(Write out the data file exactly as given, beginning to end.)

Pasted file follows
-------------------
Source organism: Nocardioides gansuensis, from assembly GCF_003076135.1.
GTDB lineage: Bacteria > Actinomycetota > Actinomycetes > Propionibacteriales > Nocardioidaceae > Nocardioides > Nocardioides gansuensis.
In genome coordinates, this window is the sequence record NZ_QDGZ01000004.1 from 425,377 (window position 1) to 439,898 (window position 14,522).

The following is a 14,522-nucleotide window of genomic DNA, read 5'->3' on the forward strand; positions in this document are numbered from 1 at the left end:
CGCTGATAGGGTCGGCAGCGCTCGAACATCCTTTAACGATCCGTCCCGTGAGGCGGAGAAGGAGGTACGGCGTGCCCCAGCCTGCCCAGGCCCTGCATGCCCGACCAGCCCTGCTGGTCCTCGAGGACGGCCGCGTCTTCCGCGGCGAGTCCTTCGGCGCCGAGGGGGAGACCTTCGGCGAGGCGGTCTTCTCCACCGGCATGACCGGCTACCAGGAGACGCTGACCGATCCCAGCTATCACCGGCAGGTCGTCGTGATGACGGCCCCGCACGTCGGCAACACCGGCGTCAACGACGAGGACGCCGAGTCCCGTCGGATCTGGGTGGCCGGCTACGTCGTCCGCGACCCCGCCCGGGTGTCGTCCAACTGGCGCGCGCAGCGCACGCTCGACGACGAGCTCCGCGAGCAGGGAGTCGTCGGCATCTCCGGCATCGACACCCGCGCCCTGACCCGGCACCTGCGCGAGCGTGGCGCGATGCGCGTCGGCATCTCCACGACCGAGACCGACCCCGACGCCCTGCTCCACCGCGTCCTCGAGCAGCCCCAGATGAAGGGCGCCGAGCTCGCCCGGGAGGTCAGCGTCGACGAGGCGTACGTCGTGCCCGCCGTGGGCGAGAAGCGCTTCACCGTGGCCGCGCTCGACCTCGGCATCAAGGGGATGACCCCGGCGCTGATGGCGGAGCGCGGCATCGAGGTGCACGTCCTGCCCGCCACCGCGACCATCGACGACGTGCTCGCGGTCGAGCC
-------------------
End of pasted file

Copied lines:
Source organism: Nocardioides gansuensis, from assembly GCF_003076135.1.
GTDB lineage: Bacteria > Actinomycetota > Actinomycetes > Propionibacteriales > Nocardioidaceae > Nocardioides > Nocardioides gansuensis.
In genome coordinates, this window is the sequence record NZ_QDGZ01000004.1 from 425,377 (window position 1) to 439,898 (window position 14,522).

The following is a 14,522-nucleotide window of genomic DNA, read 5'->3' on the forward strand; positions in this document are numbered from 1 at the left end:
CGCTGATAGGGTCGGCAGCGCTCGAACATCCTTTAACGATCCGTCCCGTGAGGCGGAGAAGGAGGTACGGCGTGCCCCAGCCTGCCCAGGCCCTGCATGCCCGACCAGCCCTGCTGGTCCTCGAGGACGGCCGCGTCTTCCGCGGCGAGTCCTTCGGCGCCGAGGGGGAGACCTTCGGCGAGGCGGTCTTCTCCACCGGCATGACCGGCTACCAGGAGACGCTGACCGATCCCAGCTATCACCGGCAGGTCGTCGTGATGACGGCCCCGCACGTCGGCAACACCGGCGTCAACGACGAGGACGCCGAGTCCCGTCGGATCTGGGTGGCCGGCTACGTCGTCCGCGACCCCGCCCGGGTGTCGTCCAACTGGCGCGCGCAGCGCACGCTCGACGACGAGCTCCGCGAGCAGGGAGTCGTCGGCATCTCCGGCATCGACACCCGCGCCCTGACCCGGCACCTGCGCGAGCGTGGCGCGATGCGCGTCGGCATCTCCACGACCGAGACCGACCCCGACGCCCTGCTCCACCGCGTCCTCGAGCAGCCCCAGATGAAGGGCGCCGAGCTCGCCCGGGAGGTCAGCGTCGACGAGGCGTACGTCGTGCCCGCCGTGGGCGAGAAGCGCTTCACCGTGGCCGCGCTCGACCTCGGCATCAAGGGGATGACCCCGGCGCTGATGGCGGAGCGCGGCATCGAGGTGCACGTCCTGCCCGCCACCGCGACCATCGACGACGTGCTCGCGGTCGAGCC